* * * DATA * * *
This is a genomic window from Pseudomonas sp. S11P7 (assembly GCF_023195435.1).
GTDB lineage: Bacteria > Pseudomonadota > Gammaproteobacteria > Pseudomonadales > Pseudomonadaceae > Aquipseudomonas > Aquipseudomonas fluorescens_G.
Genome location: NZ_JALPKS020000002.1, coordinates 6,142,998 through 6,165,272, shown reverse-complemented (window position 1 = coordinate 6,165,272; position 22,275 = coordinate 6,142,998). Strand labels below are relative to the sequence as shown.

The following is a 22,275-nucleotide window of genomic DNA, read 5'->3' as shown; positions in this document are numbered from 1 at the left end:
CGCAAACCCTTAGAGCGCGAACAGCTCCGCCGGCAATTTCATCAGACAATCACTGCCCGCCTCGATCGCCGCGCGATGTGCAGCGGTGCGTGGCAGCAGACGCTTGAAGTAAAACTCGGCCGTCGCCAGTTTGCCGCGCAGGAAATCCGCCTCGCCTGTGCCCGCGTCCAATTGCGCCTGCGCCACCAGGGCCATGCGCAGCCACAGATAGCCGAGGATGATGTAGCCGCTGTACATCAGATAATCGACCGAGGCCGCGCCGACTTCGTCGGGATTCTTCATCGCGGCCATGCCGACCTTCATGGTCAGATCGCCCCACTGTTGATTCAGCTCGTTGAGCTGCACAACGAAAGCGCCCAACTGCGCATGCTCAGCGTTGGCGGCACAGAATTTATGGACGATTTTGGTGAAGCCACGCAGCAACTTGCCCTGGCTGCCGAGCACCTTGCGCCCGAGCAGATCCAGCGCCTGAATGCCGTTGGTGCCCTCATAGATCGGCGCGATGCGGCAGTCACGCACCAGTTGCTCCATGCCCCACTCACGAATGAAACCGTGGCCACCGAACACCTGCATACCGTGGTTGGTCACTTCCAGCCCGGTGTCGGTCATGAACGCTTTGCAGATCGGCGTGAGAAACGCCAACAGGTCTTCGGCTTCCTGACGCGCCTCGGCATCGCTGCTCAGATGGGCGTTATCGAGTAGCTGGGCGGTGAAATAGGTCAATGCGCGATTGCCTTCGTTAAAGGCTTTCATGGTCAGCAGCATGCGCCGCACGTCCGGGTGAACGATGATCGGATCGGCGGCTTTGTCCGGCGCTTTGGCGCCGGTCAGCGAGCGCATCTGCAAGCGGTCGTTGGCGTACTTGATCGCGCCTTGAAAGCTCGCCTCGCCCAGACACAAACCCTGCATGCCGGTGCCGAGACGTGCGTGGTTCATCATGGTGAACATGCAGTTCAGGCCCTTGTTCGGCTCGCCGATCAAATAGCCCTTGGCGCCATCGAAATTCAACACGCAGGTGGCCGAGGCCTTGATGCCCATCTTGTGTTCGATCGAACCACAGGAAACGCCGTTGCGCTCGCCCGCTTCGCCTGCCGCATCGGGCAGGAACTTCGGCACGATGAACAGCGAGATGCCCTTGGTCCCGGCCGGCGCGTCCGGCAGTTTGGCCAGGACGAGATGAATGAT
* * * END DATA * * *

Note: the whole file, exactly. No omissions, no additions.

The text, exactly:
This is a genomic window from Pseudomonas sp. S11P7 (assembly GCF_023195435.1).
GTDB lineage: Bacteria > Pseudomonadota > Gammaproteobacteria > Pseudomonadales > Pseudomonadaceae > Aquipseudomonas > Aquipseudomonas fluorescens_G.
Genome location: NZ_JALPKS020000002.1, coordinates 6,142,998 through 6,165,272, shown reverse-complemented (window position 1 = coordinate 6,165,272; position 22,275 = coordinate 6,142,998). Strand labels below are relative to the sequence as shown.

The following is a 22,275-nucleotide window of genomic DNA, read 5'->3' as shown; positions in this document are numbered from 1 at the left end:
CGCAAACCCTTAGAGCGCGAACAGCTCCGCCGGCAATTTCATCAGACAATCACTGCCCGCCTCGATCGCCGCGCGATGTGCAGCGGTGCGTGGCAGCAGACGCTTGAAGTAAAACTCGGCCGTCGCCAGTTTGCCGCGCAGGAAATCCGCCTCGCCTGTGCCCGCGTCCAATTGCGCCTGCGCCACCAGGGCCATGCGCAGCCACAGATAGCCGAGGATGATGTAGCCGCTGTACATCAGATAATCGACCGAGGCCGCGCCGACTTCGTCGGGATTCTTCATCGCGGCCATGCCGACCTTCATGGTCAGATCGCCCCACTGTTGATTCAGCTCGTTGAGCTGCACAACGAAAGCGCCCAACTGCGCATGCTCAGCGTTGGCGGCACAGAATTTATGGACGATTTTGGTGAAGCCACGCAGCAACTTGCCCTGGCTGCCGAGCACCTTGCGCCCGAGCAGATCCAGCGCCTGAATGCCGTTGGTGCCCTCATAGATCGGCGCGATGCGGCAGTCACGCACCAGTTGCTCCATGCCCCACTCACGAATGAAACCGTGGCCACCGAACACCTGCATACCGTGGTTGGTCACTTCCAGCCCGGTGTCGGTCATGAACGCTTTGCAGATCGGCGTGAGAAACGCCAACAGGTCTTCGGCTTCCTGACGCGCCTCGGCATCGCTGCTCAGATGGGCGTTATCGAGTAGCTGGGCGGTGAAATAGGTCAATGCGCGATTGCCTTCGTTAAAGGCTTTCATGGTCAGCAGCATGCGCCGCACGTCCGGGTGAACGATGATCGGATCGGCGGCTTTGTCCGGCGCTTTGGCGCCGGTCAGCGAGCGCATCTGCAAGCGGTCGTTGGCGTACTTGATCGCGCCTTGAAAGCTCGCCTCGCCCAGACACAAACCCTGCATGCCGGTGCCGAGACGTGCGTGGTTCATCATGGTGAACATGCAGTTCAGGCCCTTGTTCGGCTCGCCGATCAAATAGCCCTTGGCGCCATCGAAATTCAACACGCAGGTGGCCGAGGCCTTGATGCCCATCTTGTGTTCGATCGAACCACAGGAAACGCCGTTGCGCTCGCCCGCTTCGCCTGCCGCATCGGGCAGGAACTTCGGCACGATGAACAGCGAGATGCCCTTGGTCCCGGCCGGCGCGTCCGGCAGTTTGGCCAGGACGAGATGAATGAT